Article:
A referee was arrested for physically taking a player off the ice over the weekend during a youth hockey tournament in Cromwell.
Officers were called to an incident at the Champions Skating Center, which is located at 6 Progress Dr., at about 6 p.m.
According to police, 55-year-old Stephen Levins, of Rocky Hill, was refereeing a weekend-long tournament made up of several Connecticut travel teams of players ages 13 to 14 from across the state.
Police said the game got ugly when a player flung a puck in Levins' direction. The player was asked to leave the ice after Levins called a "match penalty."
After the penalty was called, the unidentified player headed to the bench area. Police said the referee "physically escorted the player off the ice."
Parents were upset about the "physical contact between the referee and the player" and tried "to get onto the ice," police said.
Police came to the Champions Skating Center and arrested Levins. None of the parents were arrested.
Levins, who was charged with breach of peace and risk of injury to a minor, told Eyewitness News that he had no comment and had hired a lawyer.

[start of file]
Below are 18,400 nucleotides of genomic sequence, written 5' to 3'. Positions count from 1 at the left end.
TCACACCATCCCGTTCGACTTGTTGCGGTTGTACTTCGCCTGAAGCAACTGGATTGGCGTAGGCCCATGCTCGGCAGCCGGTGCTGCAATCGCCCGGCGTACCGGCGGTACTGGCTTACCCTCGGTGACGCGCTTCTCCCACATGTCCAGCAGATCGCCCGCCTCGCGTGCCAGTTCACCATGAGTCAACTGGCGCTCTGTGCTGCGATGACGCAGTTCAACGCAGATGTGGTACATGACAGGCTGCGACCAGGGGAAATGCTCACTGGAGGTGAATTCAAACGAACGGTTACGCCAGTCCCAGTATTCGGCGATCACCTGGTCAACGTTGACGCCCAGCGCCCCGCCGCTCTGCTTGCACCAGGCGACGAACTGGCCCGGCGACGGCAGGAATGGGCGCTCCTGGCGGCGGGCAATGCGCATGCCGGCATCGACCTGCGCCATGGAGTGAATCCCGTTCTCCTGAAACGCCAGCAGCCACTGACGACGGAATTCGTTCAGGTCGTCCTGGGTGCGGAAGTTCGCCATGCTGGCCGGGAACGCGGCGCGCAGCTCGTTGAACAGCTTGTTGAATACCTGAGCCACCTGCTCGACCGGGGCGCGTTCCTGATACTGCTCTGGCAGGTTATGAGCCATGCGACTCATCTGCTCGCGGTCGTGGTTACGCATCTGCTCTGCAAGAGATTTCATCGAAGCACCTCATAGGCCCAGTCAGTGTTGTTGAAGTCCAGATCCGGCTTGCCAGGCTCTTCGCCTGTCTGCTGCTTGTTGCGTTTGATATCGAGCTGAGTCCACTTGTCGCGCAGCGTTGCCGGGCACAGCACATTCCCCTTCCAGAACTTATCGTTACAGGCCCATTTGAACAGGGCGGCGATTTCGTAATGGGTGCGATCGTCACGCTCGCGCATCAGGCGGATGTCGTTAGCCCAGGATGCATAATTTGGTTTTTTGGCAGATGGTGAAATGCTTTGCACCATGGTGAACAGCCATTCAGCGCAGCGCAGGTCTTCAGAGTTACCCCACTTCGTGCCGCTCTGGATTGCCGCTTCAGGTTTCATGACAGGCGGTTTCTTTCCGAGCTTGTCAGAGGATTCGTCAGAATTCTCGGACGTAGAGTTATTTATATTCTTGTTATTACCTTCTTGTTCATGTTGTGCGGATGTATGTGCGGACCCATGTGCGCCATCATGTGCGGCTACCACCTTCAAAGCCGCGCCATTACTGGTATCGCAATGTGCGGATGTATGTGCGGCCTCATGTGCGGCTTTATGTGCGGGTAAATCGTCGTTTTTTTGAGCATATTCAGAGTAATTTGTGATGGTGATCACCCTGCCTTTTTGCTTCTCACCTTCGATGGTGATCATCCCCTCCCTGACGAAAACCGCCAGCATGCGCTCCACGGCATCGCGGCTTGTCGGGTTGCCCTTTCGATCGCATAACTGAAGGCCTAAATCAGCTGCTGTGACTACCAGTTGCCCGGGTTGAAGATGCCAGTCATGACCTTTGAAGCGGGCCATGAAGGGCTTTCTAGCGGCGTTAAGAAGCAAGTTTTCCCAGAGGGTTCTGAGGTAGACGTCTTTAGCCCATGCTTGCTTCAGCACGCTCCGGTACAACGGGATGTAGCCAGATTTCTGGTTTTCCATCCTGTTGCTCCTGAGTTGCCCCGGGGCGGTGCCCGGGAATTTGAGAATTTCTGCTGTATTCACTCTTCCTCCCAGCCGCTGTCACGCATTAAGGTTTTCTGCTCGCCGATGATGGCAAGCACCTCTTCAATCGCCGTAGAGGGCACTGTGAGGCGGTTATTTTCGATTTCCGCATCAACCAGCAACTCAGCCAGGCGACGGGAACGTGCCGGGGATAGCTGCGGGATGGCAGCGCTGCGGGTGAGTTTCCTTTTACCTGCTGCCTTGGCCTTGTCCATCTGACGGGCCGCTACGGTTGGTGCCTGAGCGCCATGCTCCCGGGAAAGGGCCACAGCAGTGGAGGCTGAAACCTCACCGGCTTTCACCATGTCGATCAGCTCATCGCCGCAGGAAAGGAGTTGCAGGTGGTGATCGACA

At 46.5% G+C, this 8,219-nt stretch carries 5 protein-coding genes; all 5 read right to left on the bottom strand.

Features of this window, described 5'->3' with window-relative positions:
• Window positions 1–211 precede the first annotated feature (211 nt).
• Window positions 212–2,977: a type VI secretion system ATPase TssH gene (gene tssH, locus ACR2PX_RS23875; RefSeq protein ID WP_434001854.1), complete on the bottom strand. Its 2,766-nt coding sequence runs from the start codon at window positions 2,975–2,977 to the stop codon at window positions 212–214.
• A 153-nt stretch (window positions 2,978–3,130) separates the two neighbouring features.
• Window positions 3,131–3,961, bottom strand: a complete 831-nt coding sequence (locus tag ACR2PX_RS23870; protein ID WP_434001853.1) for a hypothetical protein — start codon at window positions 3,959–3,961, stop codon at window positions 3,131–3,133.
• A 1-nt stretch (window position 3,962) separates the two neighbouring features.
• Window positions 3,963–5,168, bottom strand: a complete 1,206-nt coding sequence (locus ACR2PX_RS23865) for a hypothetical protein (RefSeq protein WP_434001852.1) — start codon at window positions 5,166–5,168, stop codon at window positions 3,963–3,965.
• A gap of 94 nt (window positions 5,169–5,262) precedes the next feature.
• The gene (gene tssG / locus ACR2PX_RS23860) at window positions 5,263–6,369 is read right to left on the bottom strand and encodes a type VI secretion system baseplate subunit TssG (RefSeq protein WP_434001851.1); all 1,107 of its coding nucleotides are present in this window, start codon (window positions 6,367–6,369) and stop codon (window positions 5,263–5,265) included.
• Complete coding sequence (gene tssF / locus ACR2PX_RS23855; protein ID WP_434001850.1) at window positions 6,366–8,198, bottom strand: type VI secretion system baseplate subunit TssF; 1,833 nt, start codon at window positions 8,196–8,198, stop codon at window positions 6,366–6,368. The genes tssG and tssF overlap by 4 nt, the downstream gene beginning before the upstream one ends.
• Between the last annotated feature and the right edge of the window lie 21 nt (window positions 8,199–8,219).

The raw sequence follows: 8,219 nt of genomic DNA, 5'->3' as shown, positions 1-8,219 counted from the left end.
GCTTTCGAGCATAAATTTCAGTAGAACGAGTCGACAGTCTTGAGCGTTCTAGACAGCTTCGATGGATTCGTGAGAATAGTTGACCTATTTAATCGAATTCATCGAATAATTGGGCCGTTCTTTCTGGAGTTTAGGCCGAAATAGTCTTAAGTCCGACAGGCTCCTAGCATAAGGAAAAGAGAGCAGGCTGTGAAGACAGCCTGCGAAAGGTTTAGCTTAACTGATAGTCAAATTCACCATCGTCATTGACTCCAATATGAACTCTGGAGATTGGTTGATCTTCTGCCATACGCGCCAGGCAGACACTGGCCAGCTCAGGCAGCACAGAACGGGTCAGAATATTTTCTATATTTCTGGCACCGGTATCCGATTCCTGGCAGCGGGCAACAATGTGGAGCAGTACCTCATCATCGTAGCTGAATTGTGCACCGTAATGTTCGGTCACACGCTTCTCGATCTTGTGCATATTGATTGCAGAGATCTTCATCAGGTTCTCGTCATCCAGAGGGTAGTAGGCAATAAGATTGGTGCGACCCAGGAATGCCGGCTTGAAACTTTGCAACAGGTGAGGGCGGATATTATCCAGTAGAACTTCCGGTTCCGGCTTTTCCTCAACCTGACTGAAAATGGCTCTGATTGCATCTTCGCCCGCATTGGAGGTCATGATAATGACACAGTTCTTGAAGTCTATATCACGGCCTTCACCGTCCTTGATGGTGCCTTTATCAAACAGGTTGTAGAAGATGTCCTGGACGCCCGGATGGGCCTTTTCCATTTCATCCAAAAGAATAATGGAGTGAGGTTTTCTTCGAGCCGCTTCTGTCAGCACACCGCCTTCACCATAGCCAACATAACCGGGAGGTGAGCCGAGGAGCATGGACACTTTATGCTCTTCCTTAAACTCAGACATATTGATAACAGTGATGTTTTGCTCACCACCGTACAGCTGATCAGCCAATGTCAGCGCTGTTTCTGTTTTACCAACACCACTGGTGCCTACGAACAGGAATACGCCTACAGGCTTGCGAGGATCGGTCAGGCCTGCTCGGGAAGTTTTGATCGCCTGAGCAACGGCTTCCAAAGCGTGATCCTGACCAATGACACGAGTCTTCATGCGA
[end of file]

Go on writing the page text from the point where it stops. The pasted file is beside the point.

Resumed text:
The Connecticut Hockey Commission, which was the league in charge of the tournament, told Eyewitness News they're investigating the incident. Levins won't be refereeing any games until that investigation has been completed.
Coincidentally, state lawmakers took on an issue pertaining to youth referees on Monday. Those lawmakers held a public hearing on a bill that would raise the penalties against parents who assault a referee.
The bill is in direct response to a 2006 incident when a parent in Hamden beat his daughter's coach with a baseball bat because of a call.
"Perhaps it's the rise in the money that's involved in professional sports or relatives of the players are getting far too enthusiastic and getting actually violent and committing horrendous assaults upon sports referees," said state Rep. David Labriola, who is a member of the Judiciary Committee.
As for the situation with Levins, parents told Eyewitness News they can be part of the problem.
"Parents are of course very protective and very emotional and sometimes unfortunately things happen like this," said Ralph Criscolo, who is a hockey dad.
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